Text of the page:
I am totally in agreement with you regarding an energy independence program, including a strong focus on nuclear to provide electrical power, ala France which provides 80% of its electricity through nuclear. That simply makes sense and politicians who ignore it do so at risk of our country.

    However, short-term measures such as opening ANWR would be less effective than most people believe. First, it would take several years for that oil to come online, and oil futures are typically traded iwith a three month window. Secondly, as I pointed out above to the guy whose answer is "crooked politicians," unless you dramatically increase supply, you will not dramatically decrease prices, as we operate in a global economy and thoughts of keeping the oil for ourselves at lower prices are nonsense.

    Certainly, opening up these areas to drilling would cause a drop in the price of oil, purely from the psychological effects, but probably not as much as you indicate, as experts believe that only a maximum of 50% of the rise is due to speculation. Assuming the increase is $70 and the speculative component amounts to $35, then the actions you suggest might knock 30% off that, netting a drop of around $10-$15. None of these actions, however, address the key factor in the rise, the weakness of the dollar. Get the dollar back to close to parity with the Euro and you would see oil drop down to around $90 a barrel.
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  6. #36  
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    Quote Originally Posted by Cold Warrior View Post
    I am totally in agreement with you regarding an energy independence program, including a strong focus on nuclear to provide electrical power, ala France which provides 80% of its electricity through nuclear. That simply makes sense and politicians who ignore it do so at risk of our country.

    However, short-term measures such as opening ANWR would be less effective than most people believe. First, it would take several years for that oil to come online, and oil futures are typically traded iwith a three month window. Secondly, as I pointed out above to the guy whose answer is "crooked politicians," unless you dramatically increase supply, you will not dramatically decrease prices, as we operate in a global economy and thoughts of keeping the oil for ourselves at lower prices are nonsense.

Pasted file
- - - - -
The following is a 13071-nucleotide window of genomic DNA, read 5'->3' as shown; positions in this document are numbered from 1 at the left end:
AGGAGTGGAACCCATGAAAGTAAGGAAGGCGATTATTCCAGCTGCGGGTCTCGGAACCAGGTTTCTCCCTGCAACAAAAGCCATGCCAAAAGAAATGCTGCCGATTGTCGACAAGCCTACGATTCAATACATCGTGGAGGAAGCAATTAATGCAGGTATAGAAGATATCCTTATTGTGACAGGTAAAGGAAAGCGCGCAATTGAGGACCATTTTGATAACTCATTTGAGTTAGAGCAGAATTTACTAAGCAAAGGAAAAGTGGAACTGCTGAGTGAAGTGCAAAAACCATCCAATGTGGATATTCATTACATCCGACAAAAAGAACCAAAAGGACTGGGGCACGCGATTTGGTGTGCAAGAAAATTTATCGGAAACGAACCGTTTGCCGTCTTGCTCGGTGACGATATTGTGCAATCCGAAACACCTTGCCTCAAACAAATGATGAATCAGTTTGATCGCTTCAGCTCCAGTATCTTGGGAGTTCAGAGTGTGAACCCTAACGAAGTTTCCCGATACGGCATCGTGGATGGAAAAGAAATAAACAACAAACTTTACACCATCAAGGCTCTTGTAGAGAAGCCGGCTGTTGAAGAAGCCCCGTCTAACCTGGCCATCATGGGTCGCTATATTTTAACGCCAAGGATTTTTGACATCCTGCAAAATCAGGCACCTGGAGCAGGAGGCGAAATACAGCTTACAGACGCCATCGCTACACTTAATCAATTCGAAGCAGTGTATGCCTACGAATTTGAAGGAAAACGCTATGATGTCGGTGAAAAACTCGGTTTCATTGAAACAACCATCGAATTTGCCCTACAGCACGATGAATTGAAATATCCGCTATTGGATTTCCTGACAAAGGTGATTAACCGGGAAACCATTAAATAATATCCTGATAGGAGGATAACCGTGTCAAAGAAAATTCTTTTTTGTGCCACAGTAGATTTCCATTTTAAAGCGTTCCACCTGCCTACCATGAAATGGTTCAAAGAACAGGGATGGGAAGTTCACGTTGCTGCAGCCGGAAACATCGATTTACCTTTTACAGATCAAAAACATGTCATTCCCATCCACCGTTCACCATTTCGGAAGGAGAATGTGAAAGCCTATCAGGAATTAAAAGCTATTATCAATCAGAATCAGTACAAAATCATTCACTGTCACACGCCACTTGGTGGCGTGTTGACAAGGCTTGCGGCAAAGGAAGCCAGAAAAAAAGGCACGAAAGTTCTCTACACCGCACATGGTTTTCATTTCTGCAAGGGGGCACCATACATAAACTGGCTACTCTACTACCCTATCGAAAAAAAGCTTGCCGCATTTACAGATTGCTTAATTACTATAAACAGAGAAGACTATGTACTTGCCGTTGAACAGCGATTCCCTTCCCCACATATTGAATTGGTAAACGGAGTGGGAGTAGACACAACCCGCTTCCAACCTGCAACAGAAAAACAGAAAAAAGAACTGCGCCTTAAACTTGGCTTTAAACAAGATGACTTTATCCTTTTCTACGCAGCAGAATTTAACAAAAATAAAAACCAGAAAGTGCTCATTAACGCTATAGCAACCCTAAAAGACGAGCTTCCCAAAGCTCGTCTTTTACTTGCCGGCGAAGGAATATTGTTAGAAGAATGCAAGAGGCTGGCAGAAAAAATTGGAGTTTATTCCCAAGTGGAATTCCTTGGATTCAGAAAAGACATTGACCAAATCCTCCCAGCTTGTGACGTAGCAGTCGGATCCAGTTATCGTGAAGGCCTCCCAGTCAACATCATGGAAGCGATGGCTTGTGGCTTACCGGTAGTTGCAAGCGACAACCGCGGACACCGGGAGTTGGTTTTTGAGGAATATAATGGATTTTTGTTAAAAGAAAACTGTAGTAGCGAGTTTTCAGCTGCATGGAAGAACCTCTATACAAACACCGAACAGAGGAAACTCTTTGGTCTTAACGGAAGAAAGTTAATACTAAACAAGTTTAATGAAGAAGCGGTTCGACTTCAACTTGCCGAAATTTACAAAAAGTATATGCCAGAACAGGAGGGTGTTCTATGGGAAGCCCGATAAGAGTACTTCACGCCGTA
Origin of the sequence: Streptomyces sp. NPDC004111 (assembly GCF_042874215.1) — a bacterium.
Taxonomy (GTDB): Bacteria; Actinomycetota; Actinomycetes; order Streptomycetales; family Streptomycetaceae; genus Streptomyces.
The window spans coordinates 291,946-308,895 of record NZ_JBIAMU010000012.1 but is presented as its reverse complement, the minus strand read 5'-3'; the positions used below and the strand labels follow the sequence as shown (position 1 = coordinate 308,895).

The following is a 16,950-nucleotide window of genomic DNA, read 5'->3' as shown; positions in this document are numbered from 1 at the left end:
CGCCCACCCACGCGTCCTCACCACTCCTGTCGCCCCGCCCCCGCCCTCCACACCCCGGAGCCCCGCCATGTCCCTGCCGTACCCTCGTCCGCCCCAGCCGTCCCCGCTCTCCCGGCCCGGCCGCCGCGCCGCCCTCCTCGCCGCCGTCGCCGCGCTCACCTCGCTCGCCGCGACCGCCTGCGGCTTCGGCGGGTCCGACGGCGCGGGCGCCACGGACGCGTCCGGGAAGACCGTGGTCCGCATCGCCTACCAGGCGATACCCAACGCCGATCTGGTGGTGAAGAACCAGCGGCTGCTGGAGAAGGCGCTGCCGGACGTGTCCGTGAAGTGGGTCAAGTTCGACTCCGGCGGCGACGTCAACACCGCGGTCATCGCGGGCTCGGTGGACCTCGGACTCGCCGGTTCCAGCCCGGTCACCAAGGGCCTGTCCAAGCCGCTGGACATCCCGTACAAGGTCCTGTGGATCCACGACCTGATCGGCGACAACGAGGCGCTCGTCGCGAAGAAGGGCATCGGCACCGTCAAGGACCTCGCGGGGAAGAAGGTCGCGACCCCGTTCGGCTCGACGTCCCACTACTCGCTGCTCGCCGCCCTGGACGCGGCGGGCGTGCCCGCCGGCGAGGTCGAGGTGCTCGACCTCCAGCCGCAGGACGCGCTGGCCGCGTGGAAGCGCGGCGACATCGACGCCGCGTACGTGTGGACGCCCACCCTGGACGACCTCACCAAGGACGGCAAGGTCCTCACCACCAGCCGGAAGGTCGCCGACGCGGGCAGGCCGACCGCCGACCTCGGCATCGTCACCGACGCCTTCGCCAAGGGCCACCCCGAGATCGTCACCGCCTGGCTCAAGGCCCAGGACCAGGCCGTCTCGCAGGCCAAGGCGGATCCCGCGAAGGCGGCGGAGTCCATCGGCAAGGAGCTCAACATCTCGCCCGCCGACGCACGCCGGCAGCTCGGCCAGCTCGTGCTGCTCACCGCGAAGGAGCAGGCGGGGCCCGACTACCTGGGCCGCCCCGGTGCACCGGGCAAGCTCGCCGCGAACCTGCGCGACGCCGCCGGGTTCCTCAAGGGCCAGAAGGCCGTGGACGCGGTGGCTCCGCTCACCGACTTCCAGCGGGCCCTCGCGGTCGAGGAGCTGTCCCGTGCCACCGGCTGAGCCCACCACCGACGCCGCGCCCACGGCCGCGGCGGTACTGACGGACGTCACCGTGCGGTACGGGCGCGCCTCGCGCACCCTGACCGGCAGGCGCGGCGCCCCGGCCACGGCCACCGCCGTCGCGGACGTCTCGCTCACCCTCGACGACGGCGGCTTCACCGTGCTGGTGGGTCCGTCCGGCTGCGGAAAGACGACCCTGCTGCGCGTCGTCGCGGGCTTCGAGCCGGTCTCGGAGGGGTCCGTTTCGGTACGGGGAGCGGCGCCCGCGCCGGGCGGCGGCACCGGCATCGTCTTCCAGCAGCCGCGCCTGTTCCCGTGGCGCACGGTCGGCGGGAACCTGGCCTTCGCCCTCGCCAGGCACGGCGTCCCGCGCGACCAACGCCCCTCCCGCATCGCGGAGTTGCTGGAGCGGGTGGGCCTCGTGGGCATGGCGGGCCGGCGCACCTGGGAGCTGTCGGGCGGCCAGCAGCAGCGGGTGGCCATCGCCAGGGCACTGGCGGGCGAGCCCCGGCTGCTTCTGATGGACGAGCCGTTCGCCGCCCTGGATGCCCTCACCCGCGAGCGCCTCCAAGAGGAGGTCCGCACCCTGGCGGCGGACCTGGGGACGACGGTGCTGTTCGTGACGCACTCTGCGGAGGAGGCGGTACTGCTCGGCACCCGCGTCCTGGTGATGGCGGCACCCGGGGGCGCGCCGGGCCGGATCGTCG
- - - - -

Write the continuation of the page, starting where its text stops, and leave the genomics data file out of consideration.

Certainly, opening up these areas to drilling would cause a drop in the price of oil, purely from the psychological effects, but probably not as much as you indicate, as experts believe that only a maximum of 50% of the rise is due to speculation. Assuming the increase is $70 and the speculative component amounts to $35, then the actions you suggest might knock 30% off that, netting a drop of around $10-$15. None of these actions, however, address the key factor in the rise, the weakness of the dollar. Get the dollar back to close to parity with the Euro and you would see oil drop down to around $90 a barrel.
    One type of exploration that you might not be aware of is the use of CO2 injected into old (capped ) oil wells. It is projected that there is 30 to 40 per cent remaining in these old wells. The problem is getting the CO2 to the wells. This type of exploration is in the early stages in MS, LA, TX. Denbury is building a pipeline from MS to TX. My brother and I own mineral rights where those wells are located. In a year or two, the black gold will start flowing.

    Up until 10 or 15 years ago, natural gas was very cheap. Now, not so cheap. It is a clean and safe energy source. In AK the natural gas that comes out of the wells is pumped back into the ground because there is no pipeline to bring it to the states. The oil companies, Canada & the US government do not want to pay for the construction of the pipeline because of the cost. If the government had spent a small part of the energy bill that has been spent on renewable energy in the last several years, we would have natural gas coming out of our ears resulting in less dependence on oil and from a cheaper energy source. As an added benefit, natural gas could be used to cook the corn into making that stupid Ethanol rather than oil.